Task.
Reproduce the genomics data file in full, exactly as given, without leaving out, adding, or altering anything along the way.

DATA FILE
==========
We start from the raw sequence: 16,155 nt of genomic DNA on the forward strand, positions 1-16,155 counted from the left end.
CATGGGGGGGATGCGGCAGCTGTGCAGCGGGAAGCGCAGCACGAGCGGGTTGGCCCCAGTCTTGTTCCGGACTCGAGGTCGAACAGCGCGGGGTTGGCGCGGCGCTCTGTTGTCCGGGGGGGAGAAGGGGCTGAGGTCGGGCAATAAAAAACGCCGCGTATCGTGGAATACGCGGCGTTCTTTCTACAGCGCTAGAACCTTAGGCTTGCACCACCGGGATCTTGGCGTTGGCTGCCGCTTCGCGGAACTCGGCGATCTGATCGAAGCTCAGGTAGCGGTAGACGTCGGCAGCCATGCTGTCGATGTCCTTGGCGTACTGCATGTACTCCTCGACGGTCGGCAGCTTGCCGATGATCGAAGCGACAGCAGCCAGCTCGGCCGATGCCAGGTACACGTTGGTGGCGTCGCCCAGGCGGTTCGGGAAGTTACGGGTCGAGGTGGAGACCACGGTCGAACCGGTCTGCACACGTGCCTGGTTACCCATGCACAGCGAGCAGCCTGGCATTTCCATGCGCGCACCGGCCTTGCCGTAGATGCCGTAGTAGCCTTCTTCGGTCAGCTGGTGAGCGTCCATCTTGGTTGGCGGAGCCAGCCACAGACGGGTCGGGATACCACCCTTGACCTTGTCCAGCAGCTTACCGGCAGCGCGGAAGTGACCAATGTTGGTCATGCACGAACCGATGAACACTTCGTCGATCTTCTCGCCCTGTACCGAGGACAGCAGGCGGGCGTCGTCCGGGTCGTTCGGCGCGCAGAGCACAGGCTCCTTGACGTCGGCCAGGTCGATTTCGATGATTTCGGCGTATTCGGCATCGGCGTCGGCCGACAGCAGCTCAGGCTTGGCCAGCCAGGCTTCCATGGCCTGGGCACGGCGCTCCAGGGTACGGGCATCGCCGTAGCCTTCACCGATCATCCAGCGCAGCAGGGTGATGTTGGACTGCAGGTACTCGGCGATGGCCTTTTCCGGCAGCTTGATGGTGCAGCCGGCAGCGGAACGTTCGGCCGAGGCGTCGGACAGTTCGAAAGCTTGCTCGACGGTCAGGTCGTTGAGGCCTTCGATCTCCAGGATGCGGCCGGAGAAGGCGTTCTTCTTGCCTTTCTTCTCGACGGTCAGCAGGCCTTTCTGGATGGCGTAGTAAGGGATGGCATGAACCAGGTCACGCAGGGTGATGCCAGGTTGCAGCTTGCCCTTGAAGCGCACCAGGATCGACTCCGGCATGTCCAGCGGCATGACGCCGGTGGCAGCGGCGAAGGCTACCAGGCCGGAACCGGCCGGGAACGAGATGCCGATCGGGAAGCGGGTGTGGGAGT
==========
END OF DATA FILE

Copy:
We start from the raw sequence: 16,155 nt of genomic DNA on the forward strand, positions 1-16,155 counted from the left end.
CATGGGGGGGATGCGGCAGCTGTGCAGCGGGAAGCGCAGCACGAGCGGGTTGGCCCCAGTCTTGTTCCGGACTCGAGGTCGAACAGCGCGGGGTTGGCGCGGCGCTCTGTTGTCCGGGGGGGAGAAGGGGCTGAGGTCGGGCAATAAAAAACGCCGCGTATCGTGGAATACGCGGCGTTCTTTCTACAGCGCTAGAACCTTAGGCTTGCACCACCGGGATCTTGGCGTTGGCTGCCGCTTCGCGGAACTCGGCGATCTGATCGAAGCTCAGGTAGCGGTAGACGTCGGCAGCCATGCTGTCGATGTCCTTGGCGTACTGCATGTACTCCTCGACGGTCGGCAGCTTGCCGATGATCGAAGCGACAGCAGCCAGCTCGGCCGATGCCAGGTACACGTTGGTGGCGTCGCCCAGGCGGTTCGGGAAGTTACGGGTCGAGGTGGAGACCACGGTCGAACCGGTCTGCACACGTGCCTGGTTACCCATGCACAGCGAGCAGCCTGGCATTTCCATGCGCGCACCGGCCTTGCCGTAGATGCCGTAGTAGCCTTCTTCGGTCAGCTGGTGAGCGTCCATCTTGGTTGGCGGAGCCAGCCACAGACGGGTCGGGATACCACCCTTGACCTTGTCCAGCAGCTTACCGGCAGCGCGGAAGTGACCAATGTTGGTCATGCACGAACCGATGAACACTTCGTCGATCTTCTCGCCCTGTACCGAGGACAGCAGGCGGGCGTCGTCCGGGTCGTTCGGCGCGCAGAGCACAGGCTCCTTGACGTCGGCCAGGTCGATTTCGATGATTTCGGCGTATTCGGCATCGGCGTCGGCCGACAGCAGCTCAGGCTTGGCCAGCCAGGCTTCCATGGCCTGGGCACGGCGCTCCAGGGTACGGGCATCGCCGTAGCCTTCACCGATCATCCAGCGCAGCAGGGTGATGTTGGACTGCAGGTACTCGGCGATGGCCTTTTCCGGCAGCTTGATGGTGCAGCCGGCAGCGGAACGTTCGGCCGAGGCGTCGGACAGTTCGAAAGCTTGCTCGACGGTCAGGTCGTTGAGGCCTTCGATCTCCAGGATGCGGCCGGAGAAGGCGTTCTTCTTGCCTTTCTTCTCGACGGTCAGCAGGCCTTTCTGGATGGCGTAGTAAGGGATGGCATGAACCAGGTCACGCAGGGTGATGCCAGGTTGCAGCTTGCCCTTGAAGCGCACCAGGATCGACTCCGGCATGTCCAGCGGCATGACGCCGGTGGCAGCGGCGAAGGCTACCAGGCCGGAACCGGCCGGGAACGAGATGCCGATCGGGAAGCGGGTGTGGGAGT